Once they started the repair work, one thing led to another.

Once, when Priyamvada was cleaning the fort, she found a lot of old books on history, geography, travel, moral science and Hindi literature. She decided to open up a community library.

Soon she received old and new books from friends, family and colleagues and is now in the process of collecting more to start a full-fledged library for the community within the fort.

Priyamvada has also begun organising activities like blood donation camps and yoga camps at the fort to get the community together.

They celebrate local festivals like Gangaur and Jal Jhulni Ekadashi there. Even competitions have been organised to bring the young together.

“These are all community-driven projects that we organise with a lot of local help. Now that people have realised the importance of these activities, everyone is doing their bit to help. For instance, when I thought about doing the blood donation camp, we offered the fort as the venue. It was the villagers who helped me get in touch with a Bhilwara-based NGO, and once we had them on board, we got in touch with a hospital in Bhilwara who sent us volunteers – a team of doctors and nursing staff to get the job done. The villagers turned up in great numbers and made the camp a success,” she said.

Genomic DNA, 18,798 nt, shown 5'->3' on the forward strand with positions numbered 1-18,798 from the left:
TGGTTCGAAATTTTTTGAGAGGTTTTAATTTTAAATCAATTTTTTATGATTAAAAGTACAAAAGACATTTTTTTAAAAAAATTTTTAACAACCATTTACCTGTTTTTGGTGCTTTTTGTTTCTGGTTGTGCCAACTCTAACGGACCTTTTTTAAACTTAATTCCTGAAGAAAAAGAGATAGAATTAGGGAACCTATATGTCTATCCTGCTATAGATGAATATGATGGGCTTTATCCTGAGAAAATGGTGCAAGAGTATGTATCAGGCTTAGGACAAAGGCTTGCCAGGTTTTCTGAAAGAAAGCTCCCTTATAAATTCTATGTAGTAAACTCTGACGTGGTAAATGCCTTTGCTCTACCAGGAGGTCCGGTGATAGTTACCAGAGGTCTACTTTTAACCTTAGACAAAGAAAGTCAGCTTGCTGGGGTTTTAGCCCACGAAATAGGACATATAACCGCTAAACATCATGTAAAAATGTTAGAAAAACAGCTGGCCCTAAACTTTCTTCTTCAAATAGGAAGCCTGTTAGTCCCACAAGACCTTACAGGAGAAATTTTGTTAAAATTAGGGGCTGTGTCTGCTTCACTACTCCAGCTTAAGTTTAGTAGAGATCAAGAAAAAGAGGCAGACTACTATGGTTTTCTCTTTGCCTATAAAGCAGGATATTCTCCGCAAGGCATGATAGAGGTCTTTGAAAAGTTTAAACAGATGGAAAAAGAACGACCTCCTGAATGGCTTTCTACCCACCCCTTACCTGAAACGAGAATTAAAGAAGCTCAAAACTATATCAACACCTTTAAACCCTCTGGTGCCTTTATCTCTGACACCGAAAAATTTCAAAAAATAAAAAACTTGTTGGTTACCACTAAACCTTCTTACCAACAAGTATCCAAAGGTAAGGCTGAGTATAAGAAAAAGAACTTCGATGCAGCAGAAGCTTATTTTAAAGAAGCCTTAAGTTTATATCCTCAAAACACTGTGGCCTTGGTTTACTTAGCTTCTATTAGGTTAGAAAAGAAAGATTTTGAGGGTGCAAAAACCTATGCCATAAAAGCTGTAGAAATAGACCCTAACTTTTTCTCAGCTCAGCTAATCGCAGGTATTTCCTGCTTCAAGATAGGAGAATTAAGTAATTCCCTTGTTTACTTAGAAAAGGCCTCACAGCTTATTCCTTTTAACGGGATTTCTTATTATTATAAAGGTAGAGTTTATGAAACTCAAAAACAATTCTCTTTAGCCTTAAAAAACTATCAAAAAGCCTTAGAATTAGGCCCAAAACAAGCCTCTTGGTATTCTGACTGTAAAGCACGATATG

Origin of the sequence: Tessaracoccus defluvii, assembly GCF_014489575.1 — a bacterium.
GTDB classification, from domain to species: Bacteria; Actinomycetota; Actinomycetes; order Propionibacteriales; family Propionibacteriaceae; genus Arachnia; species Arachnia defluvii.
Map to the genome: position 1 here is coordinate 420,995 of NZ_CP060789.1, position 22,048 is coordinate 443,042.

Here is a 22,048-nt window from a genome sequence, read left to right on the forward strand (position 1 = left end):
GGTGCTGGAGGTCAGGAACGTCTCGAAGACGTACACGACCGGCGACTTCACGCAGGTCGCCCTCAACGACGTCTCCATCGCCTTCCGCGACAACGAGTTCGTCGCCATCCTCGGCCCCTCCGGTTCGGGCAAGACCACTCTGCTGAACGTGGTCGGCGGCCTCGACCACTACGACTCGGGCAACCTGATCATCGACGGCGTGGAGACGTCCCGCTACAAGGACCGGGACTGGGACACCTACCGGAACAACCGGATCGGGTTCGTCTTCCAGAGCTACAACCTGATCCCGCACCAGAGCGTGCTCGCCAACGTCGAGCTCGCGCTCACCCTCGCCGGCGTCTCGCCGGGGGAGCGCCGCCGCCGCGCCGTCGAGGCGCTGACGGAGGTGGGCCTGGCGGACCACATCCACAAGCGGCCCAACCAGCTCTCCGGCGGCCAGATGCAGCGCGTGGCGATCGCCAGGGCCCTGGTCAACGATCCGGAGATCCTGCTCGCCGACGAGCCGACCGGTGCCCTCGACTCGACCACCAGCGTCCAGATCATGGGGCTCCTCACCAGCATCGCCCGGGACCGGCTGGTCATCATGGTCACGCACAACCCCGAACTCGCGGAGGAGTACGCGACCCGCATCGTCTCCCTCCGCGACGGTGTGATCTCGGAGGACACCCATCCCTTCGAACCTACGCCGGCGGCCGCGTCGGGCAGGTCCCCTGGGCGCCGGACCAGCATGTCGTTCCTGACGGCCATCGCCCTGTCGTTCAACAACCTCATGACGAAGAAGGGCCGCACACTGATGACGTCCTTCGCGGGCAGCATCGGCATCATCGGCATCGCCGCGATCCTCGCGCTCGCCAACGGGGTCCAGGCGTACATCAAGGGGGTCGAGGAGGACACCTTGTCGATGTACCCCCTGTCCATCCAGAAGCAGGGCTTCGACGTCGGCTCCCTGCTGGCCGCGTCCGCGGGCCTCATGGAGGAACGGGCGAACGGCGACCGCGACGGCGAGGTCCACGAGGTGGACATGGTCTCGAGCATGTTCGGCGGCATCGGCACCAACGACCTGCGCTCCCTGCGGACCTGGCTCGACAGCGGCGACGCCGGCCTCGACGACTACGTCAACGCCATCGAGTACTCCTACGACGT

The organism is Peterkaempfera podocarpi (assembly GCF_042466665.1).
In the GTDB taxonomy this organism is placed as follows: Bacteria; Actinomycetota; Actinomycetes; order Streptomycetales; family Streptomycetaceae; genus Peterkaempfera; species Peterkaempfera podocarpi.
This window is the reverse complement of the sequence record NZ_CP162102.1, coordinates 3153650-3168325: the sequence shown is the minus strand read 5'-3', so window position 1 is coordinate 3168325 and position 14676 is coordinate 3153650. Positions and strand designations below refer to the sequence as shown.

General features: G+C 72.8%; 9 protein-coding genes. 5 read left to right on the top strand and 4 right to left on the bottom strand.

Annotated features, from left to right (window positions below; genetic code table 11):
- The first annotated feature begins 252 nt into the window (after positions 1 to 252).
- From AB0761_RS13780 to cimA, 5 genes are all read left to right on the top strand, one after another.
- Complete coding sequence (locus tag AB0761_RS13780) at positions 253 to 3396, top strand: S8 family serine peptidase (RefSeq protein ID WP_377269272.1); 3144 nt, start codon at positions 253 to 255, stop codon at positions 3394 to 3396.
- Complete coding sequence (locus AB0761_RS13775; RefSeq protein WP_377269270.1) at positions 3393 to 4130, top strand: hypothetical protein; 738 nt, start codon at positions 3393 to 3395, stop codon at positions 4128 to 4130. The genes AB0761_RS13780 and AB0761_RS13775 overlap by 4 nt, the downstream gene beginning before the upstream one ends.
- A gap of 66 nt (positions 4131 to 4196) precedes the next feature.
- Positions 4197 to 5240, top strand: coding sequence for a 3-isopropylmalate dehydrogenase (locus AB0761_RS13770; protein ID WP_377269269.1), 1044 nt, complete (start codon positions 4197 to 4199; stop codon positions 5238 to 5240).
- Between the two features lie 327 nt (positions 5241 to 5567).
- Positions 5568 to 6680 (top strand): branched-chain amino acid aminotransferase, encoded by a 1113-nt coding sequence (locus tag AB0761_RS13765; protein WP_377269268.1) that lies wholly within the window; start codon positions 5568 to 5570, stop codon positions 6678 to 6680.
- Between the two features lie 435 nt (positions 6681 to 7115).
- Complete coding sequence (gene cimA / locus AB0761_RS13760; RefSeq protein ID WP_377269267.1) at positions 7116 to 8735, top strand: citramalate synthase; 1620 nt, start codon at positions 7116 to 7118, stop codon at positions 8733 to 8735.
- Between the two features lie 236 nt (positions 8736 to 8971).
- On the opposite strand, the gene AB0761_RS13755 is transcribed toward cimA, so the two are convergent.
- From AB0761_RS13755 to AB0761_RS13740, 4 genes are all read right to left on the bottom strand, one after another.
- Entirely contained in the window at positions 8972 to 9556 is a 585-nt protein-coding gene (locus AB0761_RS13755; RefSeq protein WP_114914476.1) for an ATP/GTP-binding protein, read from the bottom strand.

As far as the construction work goes, they have almost completed work on the outer boundary and the landscaping.

The seepage issues have been resolved and some of the original artworks inside have also been restored. The rooms too are also nearing completion.

Now that the place is enclosed, they plan to start a community-run kitchen garden project soon.

Additionally, Priyamvada wants to use her experience in the media to transform Meja into a cultural hub.

Priyamvada Singh

This fort will soon become a community run homestay, where the villagers will come together to offer warmth and hospitality to their guests, though there’s still some time for that.

In the meantime, Priyamvada wants to give her native village a complete facelift.

Let’s hope she succeeds!